BMEN 5325 UONT Health & Medical Stem Cell Fate Using Nano Fibrous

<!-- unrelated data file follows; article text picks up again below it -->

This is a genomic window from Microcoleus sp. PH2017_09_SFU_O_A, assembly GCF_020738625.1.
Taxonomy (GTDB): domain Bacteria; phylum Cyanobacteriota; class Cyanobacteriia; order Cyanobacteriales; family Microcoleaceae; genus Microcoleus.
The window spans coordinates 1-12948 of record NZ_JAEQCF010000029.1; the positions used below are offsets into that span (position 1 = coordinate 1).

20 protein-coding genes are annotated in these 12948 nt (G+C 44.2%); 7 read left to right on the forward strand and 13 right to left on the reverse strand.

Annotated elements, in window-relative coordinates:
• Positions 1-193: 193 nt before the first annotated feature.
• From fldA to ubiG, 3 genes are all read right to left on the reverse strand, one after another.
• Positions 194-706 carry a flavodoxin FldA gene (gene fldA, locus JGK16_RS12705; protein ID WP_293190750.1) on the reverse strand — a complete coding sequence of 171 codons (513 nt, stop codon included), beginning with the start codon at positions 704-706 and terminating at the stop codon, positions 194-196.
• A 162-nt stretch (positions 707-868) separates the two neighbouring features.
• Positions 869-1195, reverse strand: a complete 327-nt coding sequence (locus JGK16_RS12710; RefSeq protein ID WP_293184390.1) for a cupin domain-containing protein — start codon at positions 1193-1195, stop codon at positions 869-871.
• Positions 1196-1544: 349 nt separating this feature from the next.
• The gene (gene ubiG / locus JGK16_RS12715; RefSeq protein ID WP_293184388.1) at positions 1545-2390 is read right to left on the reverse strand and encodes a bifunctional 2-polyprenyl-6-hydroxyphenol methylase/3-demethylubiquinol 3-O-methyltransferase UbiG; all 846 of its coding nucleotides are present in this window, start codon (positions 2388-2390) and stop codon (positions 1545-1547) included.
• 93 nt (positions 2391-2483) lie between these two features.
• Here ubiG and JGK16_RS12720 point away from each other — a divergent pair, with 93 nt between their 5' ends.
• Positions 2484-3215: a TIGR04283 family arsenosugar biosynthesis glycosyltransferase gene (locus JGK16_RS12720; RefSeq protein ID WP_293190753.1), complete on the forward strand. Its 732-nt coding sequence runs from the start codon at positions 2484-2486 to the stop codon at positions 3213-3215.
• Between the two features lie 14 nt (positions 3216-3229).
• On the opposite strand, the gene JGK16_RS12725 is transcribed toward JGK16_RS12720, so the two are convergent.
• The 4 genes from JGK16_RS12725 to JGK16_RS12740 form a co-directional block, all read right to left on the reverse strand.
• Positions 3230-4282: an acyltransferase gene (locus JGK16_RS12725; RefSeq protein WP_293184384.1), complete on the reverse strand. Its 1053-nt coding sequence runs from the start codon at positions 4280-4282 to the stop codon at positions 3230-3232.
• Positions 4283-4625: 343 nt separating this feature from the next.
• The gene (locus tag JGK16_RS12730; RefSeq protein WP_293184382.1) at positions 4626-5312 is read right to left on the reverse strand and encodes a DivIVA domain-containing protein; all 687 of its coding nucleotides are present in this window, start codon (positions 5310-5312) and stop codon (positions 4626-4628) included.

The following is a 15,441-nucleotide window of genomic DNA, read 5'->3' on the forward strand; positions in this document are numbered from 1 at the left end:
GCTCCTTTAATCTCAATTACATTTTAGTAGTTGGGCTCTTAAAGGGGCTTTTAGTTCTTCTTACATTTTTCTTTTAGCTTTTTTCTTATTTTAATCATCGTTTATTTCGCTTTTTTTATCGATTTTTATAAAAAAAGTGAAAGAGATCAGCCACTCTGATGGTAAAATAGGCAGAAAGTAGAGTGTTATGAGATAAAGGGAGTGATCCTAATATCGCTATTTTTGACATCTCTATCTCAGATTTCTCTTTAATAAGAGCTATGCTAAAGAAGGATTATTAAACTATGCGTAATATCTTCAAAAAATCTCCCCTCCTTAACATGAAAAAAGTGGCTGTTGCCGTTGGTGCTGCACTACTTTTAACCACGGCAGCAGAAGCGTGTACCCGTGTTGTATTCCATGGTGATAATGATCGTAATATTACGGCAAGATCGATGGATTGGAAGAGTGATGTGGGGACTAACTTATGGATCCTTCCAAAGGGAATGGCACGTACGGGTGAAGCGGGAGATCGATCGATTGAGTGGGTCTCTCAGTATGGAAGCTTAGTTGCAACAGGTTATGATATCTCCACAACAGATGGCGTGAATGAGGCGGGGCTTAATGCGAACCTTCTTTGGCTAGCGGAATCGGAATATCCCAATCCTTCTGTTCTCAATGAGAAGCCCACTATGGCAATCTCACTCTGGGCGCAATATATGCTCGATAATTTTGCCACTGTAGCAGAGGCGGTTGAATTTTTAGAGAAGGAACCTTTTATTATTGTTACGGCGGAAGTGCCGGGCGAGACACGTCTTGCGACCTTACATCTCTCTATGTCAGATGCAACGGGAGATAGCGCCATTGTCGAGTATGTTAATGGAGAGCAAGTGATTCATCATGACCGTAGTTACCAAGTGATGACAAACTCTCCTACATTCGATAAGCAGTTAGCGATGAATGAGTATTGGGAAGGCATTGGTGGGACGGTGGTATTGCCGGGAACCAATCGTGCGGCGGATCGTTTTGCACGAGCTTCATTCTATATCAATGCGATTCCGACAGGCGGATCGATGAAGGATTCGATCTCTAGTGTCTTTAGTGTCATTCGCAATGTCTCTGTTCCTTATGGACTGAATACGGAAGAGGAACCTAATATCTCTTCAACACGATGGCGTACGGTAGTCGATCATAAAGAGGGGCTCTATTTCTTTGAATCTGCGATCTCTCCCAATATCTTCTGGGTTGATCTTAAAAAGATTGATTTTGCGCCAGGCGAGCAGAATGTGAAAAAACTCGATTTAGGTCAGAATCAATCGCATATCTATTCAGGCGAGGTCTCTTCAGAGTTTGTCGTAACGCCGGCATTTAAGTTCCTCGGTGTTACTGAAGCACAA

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Electrospinning Nanofibers for Neural Tissue Engineering Term paper for BMEN 5325 by name Department of Biomedical Engineering University of North Texas April 23rd, 2021 Introduction: 8.5/10 Research Summary: 10/10 Critical Review: 45/50 Recommendation: 9.5/10 Conclusion: 5/5 Structure: 9/10 Format: 3/5 Total: 90/100 1. Introduction Neural tissue is primarily composed of neurons and supporting glial cells. The complexity and specialization of the nervous system makes developing neural scaffolds for neural tissue trauma and diseases a challenging task for scientists and clinicians. Peripheral nerves have a limited capacity for regeneration following physical damage and current treatment options such as nerve grafting has limitations [1]. Autologous grafts involve the harvesting and implantation of a patient-derived donor nerve. This is mostly reserved for large nerve defects and lead to functional recovery [1]. However, this procedure requires multiple surgeries, leaves the donor nerve site nonfunctional, and there is a limited availability of donor nerves. Allografts are nerves harvested from other humans, or animals, but are also limited due to possible immune system rejection and disease related complications. Thus, the need for a nano engineered biomimetic neural structure is imperative to overcome the limitations of nerve grafting [1]. The application of nanotechnology in neural tissue engineering has great potential to overcoming the limitations seen with nerve grafting. By fabricating an implantable and biodegradable neural scaffold seeded with a variety of cellular or protein therapies, the possibility of complete nerve regeneration may be feasible in the future. A promising avenue of research in neural tissue engineering is the process of electrospinning polymer nanofibers. Electrospinning nanofibers is a relatively simple and versatile procedure and has been applied successfully to a variety of tissue engineering studies. Figure 1 shows a typical apparatus for electrospinning which consist of three main components: a high voltage power supply, a syringe pump and an electroconductive collecting surface. A wide range of natural or synthetic polymers can be used to fabricate the nanofibers. The electrospinning of nanofibers has tunable properties, and the morphology of an individual nanofiber is determined by the setting of certain variables. The syringe pump is the main control unit of the electrospinning process, and sets the parameters for the flow rate of the polymer solution/melts. The high voltage power supply is then applied to syringe needle, which produces the whipping jet motion of the pumped polymer solution and accumulates on the grounded collector. The small diameter of the electrospun nanofibers is a result of the whipping motion that exerts a strong axial force [1]. The polymer solution of choice must have the optimum viscoelastic properties to maintain its morphology during this whipping process. This continuous acceleration and stretching of the polymer solution results in the electrospun nanofibers, which are generally as thin as tens of nanometers in diameter [1]. The geometry and kinetics of the grounded collector also plays a crucial role in determining the overall orientation of the produced nanofibers. A rapidly rotating collector results in more aligned nanofibers, while a stationary collector produces randomly oriented nanofibers. Figure 1. Schematic view of electrospinning technique Nanofibers aligned into uniaxial arrays provide effective cues to direct and enhance neurite outgrowth, which is more advantageous than other materials such as hydrogels or nonaligned nanofibers. By manipulating the alignment, morphology, and stacking, the polymer nanofibers can be fabricated into a nerve guidance conduit (NGC) which can be fabricated to mimic the native extracellular matrix (ECM) of neural tissues. NGCs can also be seeded with a variety of bioactive molecules or growth factors to facilitate nerve regeneration, which make electrospun nanofibers a prime target of research in neural tissue engineering. A derivative of electrospinning is known as coaxial electrospraying. Coaxial electrospraying produces multilayer nanoparticles by introducing coaxial electrified jets [2]. Polymeric nanoparticles can be used to encapsulate, deliver, and release various therapeutic agents such as proteins, drugs, and gene therapies. Advantages of this process include high encapsulation efficiency, protection from bioactivity, and uniform size distribution [2]. This paper will discuss recent research in neural tissue engineering and summarize the ideal properties of a neural scaffold. It will also elaborate different strategies researchers have taken to fabricate nanofibers for neural tissue engineering applications. In addition, recommendations for future research will be discussed for the regenerating injured neural tissue using electrospun nanofibers. 2. The Ideal Neural Scaffold The ideal neural scaffold should be biocompatible and optimally improve cell adhesion, proliferation, migration, and axonal extension [3]. The scaffold should also provide the mechanical and chemical cues to promote new neural tissue formation. It should also be biodegradable in vivo, so there is no need for an additional removal surgery. Neural scaffolds can also be seeded with bioactive proteins and growth factors, but have ongoing limitations such as short-term retention, rapid half-life in circulation and rapid loss of biological activity in vivo [3]. Figure 2 shows the important properties for an ideal neural scaffold. Figure 2. The ideal properties of a tissue engineered neural construct [3]. 3. Aligned nanocomposite scaffold for neural regeneration To overcome the limitations seen in previous reports utilizing bioactive factor seeded neural scaffolds, Zhu et al, developed a sustained biodegradable core-shell nanospheres made of poly lactic-co-glycolic acid (PLGA), encapsulated with bovine serum albumin (BSA). This was done via a coaxial electrospraying technique. Coaxial electrospraying allows the fabrication of a controllable core-shell nanosphere with bioactive factors within the core and outer shell [3]. BSA is a large globular protein and was used as a nutrient to improve neural cell behavior [3]. Following the fabrication of the core-shell nanosphere, Zhu et al, electrospun polycaprolactone (PCL) microfibers to create the nanocomposite 3D scaffold that directed neural cell growth. In vitro analysis of the cell-scaffold interaction was performed using PC-12 cells. Figure 3 shows that PC-12 grew well on all the scaffolds used in this study, but cell proliferation was significantly higher in the PCL with BSA embedded nanospheres than PCL controls, and PCL scaffolds sprayed directly with BSA after 4 and 6 days. Figure 3. PC-12 cell proliferation in nanocomposite scaffold at 2, 4, and 6 days [3]. Confocal micrographs of PC-12 cells cultured with nerve growth factor (NGF) on aligned and random scaffolds with and without nanospheres are shown below in Figure 4. Outgrowth and extension of neurites were seen on both aligned and random scaffolds. Neuronal markers TuJ1 and MAP2 were stained to indicate neural differentiation of PC-12 cells. After seven days, all the scaffolds demonstrated differentiation. The orientation of the differentiated neurites extended along the axis of the aligned fibers, parallel with neighboring cells [3]. Axons on the randomly aligned fibers extended radially with no specific direction. This study showed that aligned fibrous scaffolds with topographical cues show a superior ability to direct neurite outgrowth and extension. Aligned fibrous neural conduits influenced endogenous neural repair mechanisms and are much more conducive to neurite growth with no need for additional exogenous growth factors. In addition, the aligned fibers benefit the formation of longitudinally oriented Bunger bands. The Bunger bands include aligned strands of Schwann cells and laminin, which are a key element in nerve repair [3]. This study demonstrated the advantages of aligned nanocomposite nanofibers over randomly aligned nanofibers. Figure 4. Confocal microscopy images of PC-12 cell line. Staining of MAP2 and TuJ1 detected PC-12 differentiation on various scaffolds following 7 days of culture. [3]. In another study, random and aligned nanofiber scaffolds were also fabricated from PCL. However, an emulsion electrospinning technique was used where BSA and NGF formed the core, while PCL formed the shell. Emulsion electrospinning has been developed to prepare core-shell structured nanofibers as drug delivery vehicles [4]. Random and aligned pure PCL, PCL-BSA-NGF, PCL-BSA, and PCL-NGF nanofibers were produced for comparison. Figure 4 shows a schematic illustration of the emulsion preparation and electrospinning set up. Figure 4. Schematic illustration of (A) emulsion preparation process, and the electrospinning set-up to produce (B) random, and (C) aligned nanofibers. Red = water phase. Green = oil phase [4]. PC-12 cells were cultured for eight days on the surface of each nanofiber created for this study. After 8 days of culture, some PC12 cells grown on NGF-added (R/A)-PCL, (R/A)-PCL-BSA scaffolds showed elongation. PC12 cells on (R/A)-PCL-NGF and (R/A)-PCL-NGF&BSA scaffolds projected the neurites [4]. These results suggest that NGF stimulated PC12 differentiation [4]. However, NGF released from the NGF encapsulated nanofibers were more effective on PC12 differentiation compared to NGF that was only added directly in the culture medium [4]. 4. Blended electrospun nanofibers In another study by Lins et al, they developed electrospun nanofiber scaffolds that showed similar structure to the ECM present in neural tissues. This group used poly(lactic acid) (PLA)/poly(lactide-b-ethylene glycol-b-lactide) block copolymer (PELA) and PLA/polyethylene glycol (PEG) as the blended polymer materials. An advantage for PLA in neural tissue engineering applications is its hydrolytic degradation kinetics [5]. This allows PLA to be eliminated as carbon dioxide and water in the Krebs’ cycle. The limitations of PLA include, slow biodegradation process, high stiffness, and is hydrophobic. To increase the hydrophilicity and reduce the brittleness of the PLA-based scaffold, soft PEG was blended with PLA to increase the biocompatibility of the scaffold. PEG has good biocompatibility and low toxicity and has been investigated for its treatment of injury to neuronal membranes [5]. PELA is a block copolymer that is good for tissue engineering applications because it possesses intermediate physicochemical characteristics and has a good balance between degradation rate and hydrophilicity. The PLA, PLA/PELA, and PLA/PEG-based membranes were prepared by electrospinning. This paper focused on the comparison between the blends of PLA with varying molecular weights of PEG and PELA. Following the electrospinning of the polymer blends, 3D interconnected fibers with smooth and round shapes were formed. The PLA/PELA2k and PLA/PEG2k blended nanofibers showed more homogenous morphologies than PLA, PLA/PELA20k and PLA/PEG20k blended nanofibers. To test the cell affinity of the electrospun fibers, monkey embryonic stem cells (ESCs) and neural stem cells (NSCs) were used. Monkey ESCs and NSCs share the same properties as human ESCs and NSCs, which made them an appropriate cell type for this study. NSCs were first cultured on the PLA, PLA/PELA, and PLA/PEG blended scaffolds, and immunostained for NSC marker SOX2 (Figure 6B). TAU-green fluorescent protein (TAU-GFP) allowed the visualization of cell morphology, which bind GFP to microtubules [5]. Neat PLA expressed SOX2 at 71%, and PLA/PELA20k expressed SOX2 at 67% (Fig 7C). The cell density on the PLA and PLA/PELA20k was similar as well at 541 and 494 cells/mm2 respectively. Cell density was quantified by counting the number of living cells per mm2. The PLA/PELA2k cell density was reduced at 339 cells/mm2 and SOX2 expression was lower at 57%. In contrast to the previously described fibers, the PLA/PEG2k and 20k resulted in very low cell density. These results indicated that PLA/PEG2K and 20K were not suitable scaffolds for neural cell maintenance and differentiation. Figure 6. ESC-NSC characterization upon culture on PLA, PLA/PEG2K, PLA/PEG20K, PLA/PELA2K, and PLA/PELA 20K scaffolds. (B) Immunostaining for TAU-GFP, SOX2, and Ki67 in EXS-NSCs cultured for 2 and 5 DIV on the different scaffolds. Scale bars, 50um (2DIV); 20 um (5 DIV). (C) Cell density and SOX-2 positive cell percentage after 2 DIV. DIV = days in vitro. [5] In addition, PGS, PMMA, and gelatin were electrospun to form blended nanofibers for neural tissue engineering. PGS is a biodegradable and elastic polymer, but uncured PGS is difficult to electrospin into nanofibers. PGS was modified by using atom transfer radical polymerization (ATRP) to synthesize PGS-based copolymers with MMA. PGS-PMMA was easily electrospun into nanofibers with a diameter of 167 +/- 33 nm [6]. Rat PC12 cells were seeded onto the PGS- PMMA/gelatin nanofibers and analyzed for its efficacy in nerve regeneration. As shown in Figure 8 below, the gelatin-containing PGS based nanofibers showed the greatest amount of PC-12 cell proliferation after 8 days. This was most likely due to the preferential proliferation of neuronal cell on nanofibers containing natural polymers [6]. Gelatin is a derivative of collagen, and present amide functional groups on the surface of the nanofibrous scaffolds, which provide chemical and biological cues for cell adhesion and growth [6]. This study indicated that by modifying PGS and synthesizing a new PGS-PMMA copolymer material, may be a promising approach for novel biomaterial applications. Figure 8. Proliferation of rat PC12 cells on PGS-PMMA/gelatin nanofibers as determined by alamarBlue. #p 3´) Collagen I F: TGGAGCAAGAGGCGAGAG Base(length bp) 121 R: CACCAGCATCACCCTTAGC Runx2 F: GCCTTCAAGGTGGTAGCCC 66 R: CGTTACCCGCCATGACAGTA Osteonectin F: AGGTATCTGTGGGAGCTAATC 224 R: ATTGCTGCACACCTTCTC Osteocalcin F: GCAAAGGTGCAGCCTTTGTG 80 R: GGCTCCCAGCCATTGATACAG β2M F: GCCTTCACCCCAGAGAAAGG R: GCGGTTGGGATTTACATGTTG This article is protected by copyright. All rights reserved 101 Figure 1 This article is protected by copyright. All rights reserved Figure 2 This article is protected by copyright. All rights reserved Figure 3 This article is protected by copyright. All rights reserved Figure 4 This article is protected by copyright. All rights reserved Figure 5 This article is protected by copyright. All rights reserved Figure 6 This article is protected by copyright. All rights reserved Figure 7 This article is protected by copyright. All rights reserved Xue et al. Stem Cell Research & Therapy (2017) 8:148 DOI 10.1186/s13287-017-0588-0 RESEARCH Open Access Polycaprolactone nanofiber scaffold enhances the osteogenic differentiation potency of various human tissue-derived mesenchymal stem cells Ruyue Xue1, Yuna Qian2, Linhao Li3, Guidong Yao1, Li Yang2 and Yingpu Sun1* Abstract Background: Polycaprolactone (PCL) has been regarded as a promising synthetic material for bone tissue engineering application. Owing to its unique biochemical properties and great compatibility, PCL fibers have come to be explored as a potential delivering scaffold for stem cells to support bone regeneration during clinical application. Methods: The human derived mesenchymal stem cells (MSCs) were obtained from umbilical cord (UC), bone marrow (BM), and adipose tissue (AD), respectively. The osteogenic differentiation potency of various human MSCs on this novel synthetic biomaterial was also investigated in vitro. Results: Here, we illustrated that those human UC-, BM-, and AD-derived MSCs exhibited fibroblast-like morphology and expressed characteristic markers. Impressively, PCL nanofiber scaffold could support those MSC adhesion and proliferation. Long-term culture on PCL nanofiber scaffold maintained the viability as well as accelerated the proliferation of those three different kinds of human MSCs. More importantly, the osteogenic differentiation potency of those human MSCs was increased significantly by culturing on PCL nanofiber scaffold. Of note, BM-derived MSCs demonstrated greater differentiation potency among the three kinds of MSCs. The Wnt/β-catenin and Smad3 signaling pathways contributed to the enhanced osteogenesis of human MSCs, which was activated consistently by PCL nanofiber scaffold. Conclusions: The utilization of PCL nanofiber scaffold would provide a great application potential for MSC-based bone tissue repair by enhancing the osteogenic differentiation of human MSCs. Keywords: Polycaprolactone, Mesenchymal stem cells, Osteogenic differentiation, Wnt/β-catenin signaling pathway, Smad3 Background Mesenchymal stem cells (MSCs) are a kind of cell population with multi-differentiation potential, which were first identified in bone marrow (BM)-MSCs more than 40 years ago [1]. It was soon noted that MSCs display not only regenerative properties, but also remarkable differentiation ability. Growing evidence showed that human MSCs are able to differentiate into derivatives of all germ layers including bone, cartilage, adipose tissue, cardiomyocyte, and neurocyte [2, 3]. Those properties have * Correspondence: [email protected] 1 Reproductive Medical Center, First Affiliated Hospital of Zhengzhou University, Zhengzhou 450052, China Full list of author information is available at the end of the article endowed MSC-based therapy with a great potential therapeutic strategy for wound healing and tissue regeneration, which is also thanks to few ethical issues and low risk of tumorigenesis in contrast to embryonic stem cells and induced pluripotent stem cells [4–6]. Even though bone marrow is referred to as the most extensively used source for MSC isolation, the frequency of BMMSCs has been estimated to be in the order of 0.001– 0.01% of total uncleated cells in bone marrow [7, 8]. Instead, several other tissue-derived MSCs have been identified and investigated. Among them, umbilical cord (UC)-MSCs and adipose tissue (AD)-MSCs exert great potential as ideal allergenic and autologous cell types for clinical application owing to their easy cell isolation and © The Author(s). 2017 Open Access This article is distributed under the terms of the Creative Commons Attribution 4.0 International License (, which permits unrestricted use, distribution, and reproduction in any medium, provided you give appropriate credit to the original author(s) and the source, provide a link to the Creative Commons license, and indicate if changes were made. The Creative Commons Public Domain Dedication waiver ( applies to the data made available in this article, unless otherwise stated. Xue et al. Stem Cell Research & Therapy (2017) 8:148 sufficient frequency of clean sources [9–11]. Increasing studies have indicated that BM-MSCs, UC-MSCs, and AD-MSCs are able to differentiate into bone tissues in vitro and in vivo. But there still exist concerns regarding the osteogenic efficiency of those most widely used types of MSCs during clinical application. To address this concern, various synthetic biomaterials have been employed to support the adhesion and accelerate the osteogenic differentiation in MSC-based regenerative therapy for treating bone impairment. Notably, the use of polycaprolactone (PCL) for tissue engineering increased significantly over the past decade [12–14]. PCL, a biodegradable polyester material, has been widely exploited in several kinds of implants, adhesion barriers, and drug delivery devices. Since the 1980s, this material has been approved by the Food and Drug Administration (FDA), which is thanks to its excellent electrospinnability, good mechanical features, good compatibility, and biodegradable properties. But the effects of this biomaterial on the osteogenic potency of various human MSCs were still elusive. Here we used a novel scaffold consisting of PCL-based electrospun nanofibers and investigated the bioactivity and osteogenic potency of three different tissue-derived human MSCs on this synthetic biomaterial. It was illustrated that human-derived MSCs obtained from umbilical cord, bone marrow, and adipose tissue all could form colonies, show fibroblast-like morphology, and be characterized by expressing CD90, CD105, and CD73 but not CD31, CD34, and CD45. Long-term culture on this novel synthetic scaffold did not reduce human MSC viability. Moreover, the proliferation potency of human UC-MSCs, BM-MSCs, and AD-MSCs was increased after adhesion on the surface of the PCL nanofiber scaffold. We further investigated the osteogenic differentiation of human UCMSCs, BM-MSCs, and AD-MSCs respectively with and without PCL nanofiber scaffold, then we found that this synthetic scaffold indeed enhanced the osteogenic potency of those three different tissue-derived human MSCs in vitro. In addition, human BM-MSCs exert the greatest increase of osteogenic potency among those three kinds of human MSCs when cultured on PCL nanofiber scaffold. The Wnt/β-catenin and Smad3 signaling pathways contributed to the osteogenesis of human MSCs, which was activated consistently by the PCL nanofiber scaffold. Therefore, our study indicated that PCL nanofiber scaffold exerts a great compatibility with human MSCs, which could maintain cell viability as well as promote the proliferation potency. More importantly, the osteogenic potency of human UC-MSCs, BM-MSCs, and AD-MSCs could be enhanced by culturing on PCL nanofiber scaffold, implying the great potential of this novel synthetic biomaterial combined with MSC-based therapy for bone repair in clinical application. Page 2 of 9 Methods Polycaprolactone (PCL) PCL is a kind of polymer with mechanical properties, miscibility and biodegradability. PCL is an aliphatic linear polyester, with a glass transition temperature of about −60 °C and a melting point of 55–60 °C, depending on the degree of crystallinity, which in turn is dictated by the molecular weight and the scaffold fabrication process. It is also a kind of biocompatible, absorbable and low-cost synthetic polymer. The way to obtain high molecular weight PCL is mainly dependent of the ring-opening polymerization of ε-caprolactone (Fig. 2a). Due to its semi-crystalline and hydrophobic nature, the mechanical property of PCL is suitable for a variety of applications, and this material demonstrates a slow degradation rate (2–4 years). PCL has been clinically used as a slow-release drug delivery device and suture material that has been approved by the FDA since the 1980s. In this study, the PCL nanofiber scaffold was fabricated by the Key Laboratory of Biorheological Science and Technology, Ministry of Education, Bioengineering College, Chongqing University. Culture of human-derived MSCs UC-MSCs (c-12971), BM-MSCs (c-12974), and AD-MSCs (c-12977) were purchased from Promocell (Miaotong (Shanghai) Biological Science & Technology Co., Ltd. Shanghai, China). Cells were cultured with Dulbecco’s modified Eagle’s medium (DMEM) supplemented with 10% FBS, 10 ng/mL bFGF and 5% penicillin/streptomycin and incubated at 37 °C and 5% CO2. As shown in the manufacturer’s instructions, the three kinds of tissue were obtained from healthy volunteers after informed consent according to the Helsinki declaration. MSC surface marker identification The MSCs surface markers were examined by flow cytometry using PE-conjugated anti-human CD45, CD34, CD31, CD73, CD90, and CD105 antibodies were used for staining human mesenchymal stem cells according to the manufacturer’s instructions. All antibodies were purchased from BD Biosciences (Franklin Lakes, NJ, USA). Briefly, 1 × 105 MSCs were harvested with 0.25% Trypsin/EDTA, washed with PBS twice, and then incubated with monoclonal antibody in 100 μL PBS at 4 °C for 30 minutes. Then the cells were washed in PBS three times and resuspended in a volume of 300 μL PBS. Fluorescence of the cells was detected by flow cytometer (FACS Caliber, BD). Cell viability detection MSC viability was examined by flow cytometry analysis using LIVE/DEAD® Fixable Dead Cell Stain Kit, which was purchased from Life Technologies (Thermo Fisher Xue et al. Stem Cell Research & Therapy (2017) 8:148 Scientific, Waltham, MA, USA). Briefly, 1 × 105 MSCs were harvested with 0.25% Trypsin/EDTA, washed with PBS twice, and then incubated with 1 μL of DMSOdiluted stain (Cat. No. L23101) in 1 mL protein-free buffer at 4 °C for 30 minutes. Then the cells were washed in PBS three times and resuspended in a volume of 300 μL PBS. Fluorescence of the cells was detected by flow cytometer (FACS Caliber, BD). Cell proliferation assay 1 × 104 MSCs were seeded in a six-well plate and then the cells were continuously cultured for a further 14 days. Each of the three wells of MSCs were harvested with 0.25% Trypsin/EDTA, washed with PBS twice, and then counted by cell counting counter (Countstar, Shanghai Ruiyu BioTech Co., Ltd., Shanghai, China) every 2 days. The proliferation curve was made by using GraphPad Prism (v 6.0, GraphPad Software, Inc., San Diego, CA, USA). Osteogenic differentiation of MSCs MSCs were seeded in 24-well culture plates in a density of 2 × 104 cells for each well with osteogenic culture medium to induce osteogenic differentiation for 21 days. The medium was refreshed every 2 days. Inducing osteogenic differentiation medium contained 10% FBS, 100 μg/mL streptomycin, 100 U/ml penicillin, 10 mM βglycerolphosphate, 0.1 μM dexamethasone, and 0.2 mM ascorbate. At the 21th day of differentiation, the MSCs were fixed with 4% formaldehyde and Alizarin Red S staining was employed to examine the osteogenic differentiation of MSCs. Real-time PCR Trizol reagent (Invitrogen, Carlsbad, CA, USA) was used to isolate total RNA according to the introductions from the manufacturer. RevertAid RT-PCR system (Fermentas, Waltham, MA, USA) was employed to reverse-transcribe the total RNA into cDNA. Then the cDNA was mixed with primers and Maxima SYBR Green qPCR Master Mix in the Real-time PCR Stratagene Mx3000P System (Applied Biosystems, Foster City, CA, USA). The levels of mRNA in each group were compared after normalization by GAPDH. The primer sequences are listed in Table 1. Western blotting analysis Total proteins extraction from MSCs and Western blot analysis were performed as described [15]. Briefly, MSCs were lysed in RIPA buffer with 1 mM PMSF at 0 °C. The cell lysates were centrifuged in 4 °C at 12,000 rpm for 10 minutes. Then the protein supernatants were transferred into new tubes. The concentration of protein in each sample was assessed by BCA Protein Assay Kit. The protein was mixed with laemmli sample buffer, heated at for 10 minutes at 65 °C. The samples were loaded (20 μg Page 3 of 9 Table 1 Sequence of the oligonucleotides for real-time PCR Gene Sequence (5′ → 3′) β-actin F GTGGGGCGCCCCAGGCACCA R CTTCCTTAATGTCACGCACGATTTC F ACGACAACCGCACCATGGT R CTGTAATCTGACTCTGTCCT F TGGAGCTTCAGAAGCTCAACACCA R ATCTCGTTGTCTGAGTACCAGTCC F CCTGAGCCAGCAGATTGA R TCCGCTCTTCCAGTCAG F GAGGTCCTGAGCGAGTTCGA R ACCTGAGTGCCTGCGATACA Runx-2 ALP Collagen I BMP-2 per sample) and separated by sodium dodecyl sulfatepolyacrylamide gel (7.5%) electrophoresis in denaturing conditions and electroblotted on nitrocellulose membranes. The membranes were blocked by Tris-buffered saline containing Tween 20 (TBST) with 5% nonfat milk at room temperature for 2 hours. Primary antibodies of βcatenin (610154, BD Biosciences), Smad3 (ab40854, Abcam, Cambridge, MA, USA), and p-Smad3 (ab52903, Abcam) were incubated with the membranes at 4 °C overnight. Then the membranes were incubated with horseradish peroxidase (HRP)-conjugated secondary antibodies (Dako, Glostrup, Denmark) and the results were observed by enhanced chemiluminescence. GAPDH was employed as internal control to normalize the loading protein. Scanning electron microscope The scanning electron microscope (SEM; JEOL 5300, JEOL USA Inc., Peabody, MA, USA) was used to observe the MSCs on PLC. Specimens with MSCs were rinsed with PBS buffer and fixed with 2.5% (v/v) glutaraldehyde in a 0.1 mol/L sodium cacodylate buffer for 2 hours and then were post fixed in 1% (w/v) OsO4 for 1 hour. The specimens were subjected to graded alcohol dehydration, washed with hexamethyldisilazane, coated with gold, and observed by SEM. Statistical analysis All data, expressed as mean ± standard deviation (SD), were from at least three separate experiments. Statistical analysis was performed by t test (two-tailed) by SPSS 18.0 software (SPSS, Inc., Chicago, IL, USA). P